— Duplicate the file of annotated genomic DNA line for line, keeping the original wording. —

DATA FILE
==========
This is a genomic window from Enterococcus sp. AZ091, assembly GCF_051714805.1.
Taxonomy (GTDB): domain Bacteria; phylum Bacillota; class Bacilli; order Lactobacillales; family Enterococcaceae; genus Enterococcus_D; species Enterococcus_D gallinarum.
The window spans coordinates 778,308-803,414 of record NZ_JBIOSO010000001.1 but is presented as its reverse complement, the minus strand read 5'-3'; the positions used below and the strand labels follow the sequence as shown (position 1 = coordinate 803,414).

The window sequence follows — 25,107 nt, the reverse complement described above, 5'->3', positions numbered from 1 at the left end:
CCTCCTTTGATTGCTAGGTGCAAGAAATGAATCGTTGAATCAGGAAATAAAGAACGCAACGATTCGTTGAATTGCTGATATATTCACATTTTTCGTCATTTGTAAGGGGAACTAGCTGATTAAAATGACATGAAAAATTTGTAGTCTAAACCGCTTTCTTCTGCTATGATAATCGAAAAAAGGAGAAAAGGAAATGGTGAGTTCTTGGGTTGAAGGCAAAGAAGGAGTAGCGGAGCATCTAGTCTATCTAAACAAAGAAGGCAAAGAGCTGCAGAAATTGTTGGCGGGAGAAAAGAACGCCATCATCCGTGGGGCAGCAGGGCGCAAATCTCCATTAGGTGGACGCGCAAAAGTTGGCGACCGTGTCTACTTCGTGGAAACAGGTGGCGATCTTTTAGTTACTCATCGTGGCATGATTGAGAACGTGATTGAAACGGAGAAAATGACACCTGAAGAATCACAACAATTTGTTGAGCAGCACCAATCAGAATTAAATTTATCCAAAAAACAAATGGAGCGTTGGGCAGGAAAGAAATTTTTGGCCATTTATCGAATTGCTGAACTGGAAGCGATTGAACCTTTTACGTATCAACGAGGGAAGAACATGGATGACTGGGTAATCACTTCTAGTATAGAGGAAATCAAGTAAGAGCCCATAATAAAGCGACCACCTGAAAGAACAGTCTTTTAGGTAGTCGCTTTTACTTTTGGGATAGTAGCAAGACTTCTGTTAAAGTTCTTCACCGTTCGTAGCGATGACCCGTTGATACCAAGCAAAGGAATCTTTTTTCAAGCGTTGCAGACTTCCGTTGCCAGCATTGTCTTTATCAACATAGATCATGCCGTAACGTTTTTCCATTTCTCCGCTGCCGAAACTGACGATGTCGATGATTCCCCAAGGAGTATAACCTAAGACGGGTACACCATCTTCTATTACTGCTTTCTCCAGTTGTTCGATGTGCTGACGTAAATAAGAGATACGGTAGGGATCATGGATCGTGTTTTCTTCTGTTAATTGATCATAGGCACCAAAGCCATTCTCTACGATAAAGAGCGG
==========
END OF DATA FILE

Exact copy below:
This is a genomic window from Enterococcus sp. AZ091, assembly GCF_051714805.1.
Taxonomy (GTDB): domain Bacteria; phylum Bacillota; class Bacilli; order Lactobacillales; family Enterococcaceae; genus Enterococcus_D; species Enterococcus_D gallinarum.
The window spans coordinates 778,308-803,414 of record NZ_JBIOSO010000001.1 but is presented as its reverse complement, the minus strand read 5'-3'; the positions used below and the strand labels follow the sequence as shown (position 1 = coordinate 803,414).

The window sequence follows — 25,107 nt, the reverse complement described above, 5'->3', positions numbered from 1 at the left end:
CCTCCTTTGATTGCTAGGTGCAAGAAATGAATCGTTGAATCAGGAAATAAAGAACGCAACGATTCGTTGAATTGCTGATATATTCACATTTTTCGTCATTTGTAAGGGGAACTAGCTGATTAAAATGACATGAAAAATTTGTAGTCTAAACCGCTTTCTTCTGCTATGATAATCGAAAAAAGGAGAAAAGGAAATGGTGAGTTCTTGGGTTGAAGGCAAAGAAGGAGTAGCGGAGCATCTAGTCTATCTAAACAAAGAAGGCAAAGAGCTGCAGAAATTGTTGGCGGGAGAAAAGAACGCCATCATCCGTGGGGCAGCAGGGCGCAAATCTCCATTAGGTGGACGCGCAAAAGTTGGCGACCGTGTCTACTTCGTGGAAACAGGTGGCGATCTTTTAGTTACTCATCGTGGCATGATTGAGAACGTGATTGAAACGGAGAAAATGACACCTGAAGAATCACAACAATTTGTTGAGCAGCACCAATCAGAATTAAATTTATCCAAAAAACAAATGGAGCGTTGGGCAGGAAAGAAATTTTTGGCCATTTATCGAATTGCTGAACTGGAAGCGATTGAACCTTTTACGTATCAACGAGGGAAGAACATGGATGACTGGGTAATCACTTCTAGTATAGAGGAAATCAAGTAAGAGCCCATAATAAAGCGACCACCTGAAAGAACAGTCTTTTAGGTAGTCGCTTTTACTTTTGGGATAGTAGCAAGACTTCTGTTAAAGTTCTTCACCGTTCGTAGCGATGACCCGTTGATACCAAGCAAAGGAATCTTTTTTCAAGCGTTGCAGACTTCCGTTGCCAGCATTGTCTTTATCAACATAGATCATGCCGTAACGTTTTTCCATTTCTCCGCTGCCGAAACTGACGATGTCGATGATTCCCCAAGGAGTATAACCTAAGACGGGTACACCATCTTCTATTACTGCTTTCTCCAGTTGTTCGATGTGCTGACGTAAATAAGAGATACGGTAGGGATCATGGATCGTGTTTTCTTCTGTTAATTGATCATAGGCACCAAAGCCATTCTCTACGATAAAGAGCGG